The food and drink that you take inside your body are your fuel for your game. If you’re not fuelling right, then you’re not playing at your potential.
Nutrition is a key area for any player to think about. The Pros have it easy with professional teams employing nutritionists to make sure each player has a finely-tuned fuelling programme – Cristiano Ronaldo has even employed his own personal chef.
Eating well needn’t be just for the professionals; it’s something that amateur players should take seriously too. In this guide we’re going to show you what and when to eat so that your engine is firing on all cylinders whenever you need it, be it 5-a-side, Futsal, or even the full 11-a-side game.
Three key components
There are three particular areas that you need to focus on when it comes to your diet:
- Your general diet – we’ll cover this below
- The pre-game (or training) meal
- The post-game (or training) refuelling
For a lot of 5-a-side players, the pre-game meal is the part that they really want to focus on, but it’s worth first understanding a bit of the theory. So let’s take a step back and break down the science behind what you’re putting in to your body.
Three main elements of your meals
Essentially, there are three main categories that you need to be thinking about (i) carbohydrates; (ii) proteins; and (iii) vitamins and minerals.
Let’s take a look at each:
Carbohydrates – the fuel
This supplies the muscles and brain with the fuel needed to carry out daily activities and is particularly needed to meet the stress of exercise – it fuels your muscle contractions, which of course are required for any movement.
When you eat carbohydrates they break down into smaller sugars and anything not used straight away is stored in your muscles and liver in the form of glycogen.
The body can only store a limited amount of this fuel type – no more than the amount needed for one day of hard training. Getting these reserves topped up to optimal levels for sport is a bit of a balancing act. If you don’t have enough then this will lead to early fatigue. On the other hand, if you over-fuel then anything in excess of what can go into your glycogen stores is turned into fat, which can linger unattractively if you don’t work hard to burn it off.
There is lots of different terminology around carbs and you may have heard the terms ‘simple’ and ‘complex’; ‘high GI’ and ‘low GI’. Don’t spend your time obsessing about these terms.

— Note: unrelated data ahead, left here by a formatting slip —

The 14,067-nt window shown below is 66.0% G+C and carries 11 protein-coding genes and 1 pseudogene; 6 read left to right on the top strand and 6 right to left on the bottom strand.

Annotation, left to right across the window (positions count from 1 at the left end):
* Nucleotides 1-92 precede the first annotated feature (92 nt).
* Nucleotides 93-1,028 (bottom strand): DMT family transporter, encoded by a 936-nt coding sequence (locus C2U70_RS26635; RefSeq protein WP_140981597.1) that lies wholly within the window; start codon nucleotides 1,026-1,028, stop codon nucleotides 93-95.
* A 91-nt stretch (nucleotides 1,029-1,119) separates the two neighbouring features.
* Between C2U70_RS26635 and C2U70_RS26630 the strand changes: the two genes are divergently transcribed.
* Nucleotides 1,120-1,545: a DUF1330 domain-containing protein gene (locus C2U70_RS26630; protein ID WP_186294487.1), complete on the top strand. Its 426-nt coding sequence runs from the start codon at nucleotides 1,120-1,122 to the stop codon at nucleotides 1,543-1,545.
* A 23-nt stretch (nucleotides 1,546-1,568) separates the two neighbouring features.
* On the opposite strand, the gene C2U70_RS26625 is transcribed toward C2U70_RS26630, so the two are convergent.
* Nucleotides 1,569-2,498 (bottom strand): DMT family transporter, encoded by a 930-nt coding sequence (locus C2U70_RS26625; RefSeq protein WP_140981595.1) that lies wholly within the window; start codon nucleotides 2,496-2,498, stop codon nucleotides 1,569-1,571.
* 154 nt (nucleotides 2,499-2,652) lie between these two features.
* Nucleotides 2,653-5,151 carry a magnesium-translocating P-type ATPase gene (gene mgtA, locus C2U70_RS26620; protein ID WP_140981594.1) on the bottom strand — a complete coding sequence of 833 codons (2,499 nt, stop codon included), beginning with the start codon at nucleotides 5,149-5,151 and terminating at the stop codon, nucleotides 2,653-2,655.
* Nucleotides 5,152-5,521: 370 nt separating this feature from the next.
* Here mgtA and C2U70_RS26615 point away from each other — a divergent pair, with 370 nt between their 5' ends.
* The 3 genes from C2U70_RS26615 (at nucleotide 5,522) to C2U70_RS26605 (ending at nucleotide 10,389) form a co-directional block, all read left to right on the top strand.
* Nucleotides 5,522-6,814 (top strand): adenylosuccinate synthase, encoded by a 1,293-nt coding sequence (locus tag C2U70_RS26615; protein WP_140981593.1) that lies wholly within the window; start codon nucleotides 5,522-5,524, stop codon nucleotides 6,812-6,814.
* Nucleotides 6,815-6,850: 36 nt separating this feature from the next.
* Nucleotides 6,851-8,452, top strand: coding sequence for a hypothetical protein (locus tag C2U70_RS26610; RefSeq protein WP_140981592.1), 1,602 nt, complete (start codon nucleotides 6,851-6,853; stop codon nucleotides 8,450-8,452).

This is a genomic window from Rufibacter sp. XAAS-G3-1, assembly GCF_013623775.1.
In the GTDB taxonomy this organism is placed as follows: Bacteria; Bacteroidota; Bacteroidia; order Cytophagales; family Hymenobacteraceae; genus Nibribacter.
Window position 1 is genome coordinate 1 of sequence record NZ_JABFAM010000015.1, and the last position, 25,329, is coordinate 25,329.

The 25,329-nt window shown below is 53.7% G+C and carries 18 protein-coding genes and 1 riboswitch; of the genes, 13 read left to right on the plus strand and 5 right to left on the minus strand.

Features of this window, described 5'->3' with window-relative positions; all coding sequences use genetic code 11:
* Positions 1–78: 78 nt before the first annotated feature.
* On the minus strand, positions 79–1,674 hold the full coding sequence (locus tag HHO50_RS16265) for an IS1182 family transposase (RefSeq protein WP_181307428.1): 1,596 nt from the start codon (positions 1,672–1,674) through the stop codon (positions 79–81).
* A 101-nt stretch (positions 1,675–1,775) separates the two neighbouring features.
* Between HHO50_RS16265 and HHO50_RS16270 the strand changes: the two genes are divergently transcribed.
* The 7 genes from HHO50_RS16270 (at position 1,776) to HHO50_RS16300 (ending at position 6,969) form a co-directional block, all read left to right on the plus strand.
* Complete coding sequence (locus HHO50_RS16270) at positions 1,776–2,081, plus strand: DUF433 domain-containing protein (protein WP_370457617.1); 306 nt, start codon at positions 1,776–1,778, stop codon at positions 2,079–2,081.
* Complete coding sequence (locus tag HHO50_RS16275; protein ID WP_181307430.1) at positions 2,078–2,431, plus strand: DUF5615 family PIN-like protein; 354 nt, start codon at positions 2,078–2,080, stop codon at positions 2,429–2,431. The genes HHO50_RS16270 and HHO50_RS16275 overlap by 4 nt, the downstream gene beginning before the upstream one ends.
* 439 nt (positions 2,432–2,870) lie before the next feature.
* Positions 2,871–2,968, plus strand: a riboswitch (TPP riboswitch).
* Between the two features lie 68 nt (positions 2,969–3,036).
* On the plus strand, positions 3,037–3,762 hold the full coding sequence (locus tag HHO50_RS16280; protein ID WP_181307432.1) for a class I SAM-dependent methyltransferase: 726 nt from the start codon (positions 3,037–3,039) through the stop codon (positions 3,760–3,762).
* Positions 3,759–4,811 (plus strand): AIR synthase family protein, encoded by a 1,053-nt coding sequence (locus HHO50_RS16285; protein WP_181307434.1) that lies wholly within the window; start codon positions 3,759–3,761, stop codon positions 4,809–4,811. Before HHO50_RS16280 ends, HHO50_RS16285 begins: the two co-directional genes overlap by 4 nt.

A healthy, balanced diet will give you the carbs you need and the focus of your day-to-day eating should be on trying to consume good sources of carbohydrates. For this purpose, it can be helpful to put carbs into three categories: ‘nutrient-dense’, ‘nutrient-poor’ and ‘high-fat’. As you can probably guess, you want to focus mostly on the first of these three.
Protein – the building blocks
Unlike carbohydrate, protein only provides a very small source of fuel for exercising muscles. However, it’s a no less important part of your diet since it consists of amino acids which are the building blocks for making muscles, bone, tendons, skin, hair, and other tissues. These amino acids are also the building blocks for hormones and enzymes that regulate metabolism and other bodily functions.
Just like carbohydrates, it’s likely that you’re already getting enough for your daily usage through your diet already. In fact, FIFA’s own sports scientists have said this:
“Anyone who consumes adequate energy intake from a variety of nutrient-rich foods should be confident of meeting their protein needs, including any increases that could arise from high-level training”. FIFA F-MARC: nutrition for football.
Men need approximately 55g and women 45g of protein per day. Considering that in the UK the average intake of protein is actually 88g and 64g for men and women respectively, you can see that this should not be an issue.
Protein comes from a variety of sources and 10g can be provided simply by eating 2 eggs, 300ml milk, 30g cheese, 30-50g of meat, fish or chicken; or 200g yogurt. It also comes from less familiar sources – you can also get 10g from 4 slices of bread, 90g breakfast cereal, or 60g of nuts / seeds.